Statement by H.E. Mr. Hiroshi Minami
Deputy Permanent Representative of Japan to the United Nations
At the Security Council Arria-Formula Meeting
On Climate Change and Security
10 April 2017


Thank you, Mr. President,


          Climate change induces interlocking problems, such as resource competition, migration, extreme weather events and disasters, food insecurity and water shortages. The influence of these phenomena will be unevenly distributed around the world. As many countries including Japan mentioned during the High-Level Meeting on Climate Change and the Sustainable Development Agenda last month here in New York, climate change is a ‘threat multiplier’ and closely linked with security risks.  


          Today we touch upon the Sea-level Rise as a consequence of climate change, and how it casts security problems. It is obvious that for Small Island Developing States (SIDS), the rise of sea levels caused by climate change is a threat to the very existence of many nations. Sea-level rise poses a serious threat not only to SIDS but also to many coastal nations by causing damage to key economic and social infrastructure such as seaports, airports and industrial facilities facing ocean. This should be regarded as an issue of national, regional and global security. It is also important to address other climate-related risks such as food insecurity and conflicts induced by water scarcity.


          In this regard, Japan is of the strong view that our efforts to combat against Climate Change should be made in an integral way. Firstly, Mitigation; we must emphasize the importance of the implementation of the nationally determined contributions set by each country, under the strong leadership of large greenhouse gas emitting countries in accordance with the Paris Agreement. Secondly, Adaptation; climate change is the thirteenth goal of the SDGs, but at the same time, the handling of this issue will affect the outcome of all seventeen of the SDG goals. Taking the vulnerable situation of SIDS into consideration, we have to strive utmost effort for the adaptation. Thirdly, Raising awareness from the Security point of views; as many regional conflicts or state fragility that cause security problems are driven or multiplied by the climate change.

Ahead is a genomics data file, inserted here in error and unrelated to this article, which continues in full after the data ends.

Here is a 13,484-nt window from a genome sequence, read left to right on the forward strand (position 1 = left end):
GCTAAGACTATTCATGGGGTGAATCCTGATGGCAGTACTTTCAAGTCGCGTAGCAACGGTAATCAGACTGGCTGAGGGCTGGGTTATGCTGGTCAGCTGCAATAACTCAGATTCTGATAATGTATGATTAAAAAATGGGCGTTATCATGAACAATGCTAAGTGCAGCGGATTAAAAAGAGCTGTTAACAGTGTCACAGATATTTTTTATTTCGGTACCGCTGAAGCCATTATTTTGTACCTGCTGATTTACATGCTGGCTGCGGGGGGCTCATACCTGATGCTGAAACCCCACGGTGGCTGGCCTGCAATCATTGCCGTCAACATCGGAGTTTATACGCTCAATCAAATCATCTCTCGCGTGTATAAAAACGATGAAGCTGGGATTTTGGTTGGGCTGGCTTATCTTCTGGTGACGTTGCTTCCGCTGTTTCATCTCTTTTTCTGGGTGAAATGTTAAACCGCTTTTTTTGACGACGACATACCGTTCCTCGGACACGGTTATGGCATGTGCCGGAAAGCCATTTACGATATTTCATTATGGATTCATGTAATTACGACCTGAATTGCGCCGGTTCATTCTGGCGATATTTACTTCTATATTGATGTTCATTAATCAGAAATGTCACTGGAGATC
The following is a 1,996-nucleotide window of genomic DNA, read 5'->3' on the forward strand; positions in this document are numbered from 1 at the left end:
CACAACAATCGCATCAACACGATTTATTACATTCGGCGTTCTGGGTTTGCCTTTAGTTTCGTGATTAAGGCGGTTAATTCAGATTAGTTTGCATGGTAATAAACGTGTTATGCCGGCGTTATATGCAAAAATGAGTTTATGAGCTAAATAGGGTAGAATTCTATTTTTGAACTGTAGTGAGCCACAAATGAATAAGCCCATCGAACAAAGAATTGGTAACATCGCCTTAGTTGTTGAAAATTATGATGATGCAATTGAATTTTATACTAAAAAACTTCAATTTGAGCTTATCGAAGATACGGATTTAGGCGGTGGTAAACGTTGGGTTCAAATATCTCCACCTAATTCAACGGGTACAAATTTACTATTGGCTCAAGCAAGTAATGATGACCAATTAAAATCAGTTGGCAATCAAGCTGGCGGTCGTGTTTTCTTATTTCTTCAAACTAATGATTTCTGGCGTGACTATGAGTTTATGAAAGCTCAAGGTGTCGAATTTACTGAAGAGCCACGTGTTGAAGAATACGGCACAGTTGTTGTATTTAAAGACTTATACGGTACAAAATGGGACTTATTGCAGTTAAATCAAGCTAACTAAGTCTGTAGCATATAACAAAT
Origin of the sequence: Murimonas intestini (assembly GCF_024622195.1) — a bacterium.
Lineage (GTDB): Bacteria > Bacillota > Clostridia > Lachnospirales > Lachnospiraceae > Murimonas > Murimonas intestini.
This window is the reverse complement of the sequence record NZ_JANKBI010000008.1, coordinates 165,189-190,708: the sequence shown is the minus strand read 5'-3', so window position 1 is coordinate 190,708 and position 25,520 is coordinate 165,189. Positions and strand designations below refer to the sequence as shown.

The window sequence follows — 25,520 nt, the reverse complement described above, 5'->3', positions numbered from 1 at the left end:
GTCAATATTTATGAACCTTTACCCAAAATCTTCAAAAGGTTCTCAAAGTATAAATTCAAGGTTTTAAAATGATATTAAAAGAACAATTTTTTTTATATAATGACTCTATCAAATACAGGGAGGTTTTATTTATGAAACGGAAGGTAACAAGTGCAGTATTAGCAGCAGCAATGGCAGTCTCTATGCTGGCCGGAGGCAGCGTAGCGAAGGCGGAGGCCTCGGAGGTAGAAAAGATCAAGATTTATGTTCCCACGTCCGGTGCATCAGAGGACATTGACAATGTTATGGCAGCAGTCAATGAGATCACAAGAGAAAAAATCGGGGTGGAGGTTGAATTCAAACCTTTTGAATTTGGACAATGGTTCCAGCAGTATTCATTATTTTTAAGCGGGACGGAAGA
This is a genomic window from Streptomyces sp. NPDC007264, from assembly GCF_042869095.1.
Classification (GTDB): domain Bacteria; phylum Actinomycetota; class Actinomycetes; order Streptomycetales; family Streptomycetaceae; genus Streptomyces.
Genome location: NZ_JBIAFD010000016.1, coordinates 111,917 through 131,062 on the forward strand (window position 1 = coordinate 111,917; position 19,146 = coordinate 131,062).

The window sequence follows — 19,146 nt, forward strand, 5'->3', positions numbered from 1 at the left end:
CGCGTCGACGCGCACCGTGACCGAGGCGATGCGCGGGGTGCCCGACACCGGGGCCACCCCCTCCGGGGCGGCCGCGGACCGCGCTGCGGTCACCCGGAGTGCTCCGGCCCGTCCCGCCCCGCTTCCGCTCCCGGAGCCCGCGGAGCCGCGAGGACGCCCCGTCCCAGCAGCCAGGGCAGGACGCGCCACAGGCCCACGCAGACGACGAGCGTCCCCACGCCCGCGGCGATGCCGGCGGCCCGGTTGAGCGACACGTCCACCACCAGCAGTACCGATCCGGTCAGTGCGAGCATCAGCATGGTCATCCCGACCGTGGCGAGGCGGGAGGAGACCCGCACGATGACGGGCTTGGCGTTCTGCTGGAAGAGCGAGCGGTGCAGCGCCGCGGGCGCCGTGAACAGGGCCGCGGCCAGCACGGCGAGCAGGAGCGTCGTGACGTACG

Mr. President,


          Now allow me to elaborate our efforts to tackle the climate-related risks. Japan hosted the Roundtable Seminar on Climate Change and Fragility on International Security in Tokyo this January. In the deliberations, many of the participants stressed the clear linkage between climate change and security risks, and emphasized the urgent need to tackle the serious challenges posed by climate change. Japan currently serves as the chair of the G7 Working Group on Climate and Fragility and is determined to continue to play a central role in raising awareness on the nexus of climate change and security in order for the international community to engage on this issue at appropriate venues, especially including within the U.N. System. In this regard, Japan co-sponsored the recently adopted Security Council resolution 2349, which recognizes the adverse effects of climate on the stability of the Lake Chad Basin Region and emphasizes the need for adequate risk assessments and risk management strategies. 


          Let me also briefly touch on Japan’s continued support to Pacific island countries on this matter. In January of this year, Japan hosted the Third Ministerial Interim Meeting of the Pacific Islands Leaders Meeting (PALM) in Tokyo. Japan and Pacific island countries reaffirmed their commitment to cooperate in the fields of climate change and disaster risk reduction with a view toward successful PALM8 meeting, which is scheduled for May 2018.


Mr. President,


          In conclusion, the United Nations must undoubtedly play a pivotal role in furthering international cooperation for robust action against climate-related risks. Japan will certainly be an active partner in this endeavor.


I thank you very much.



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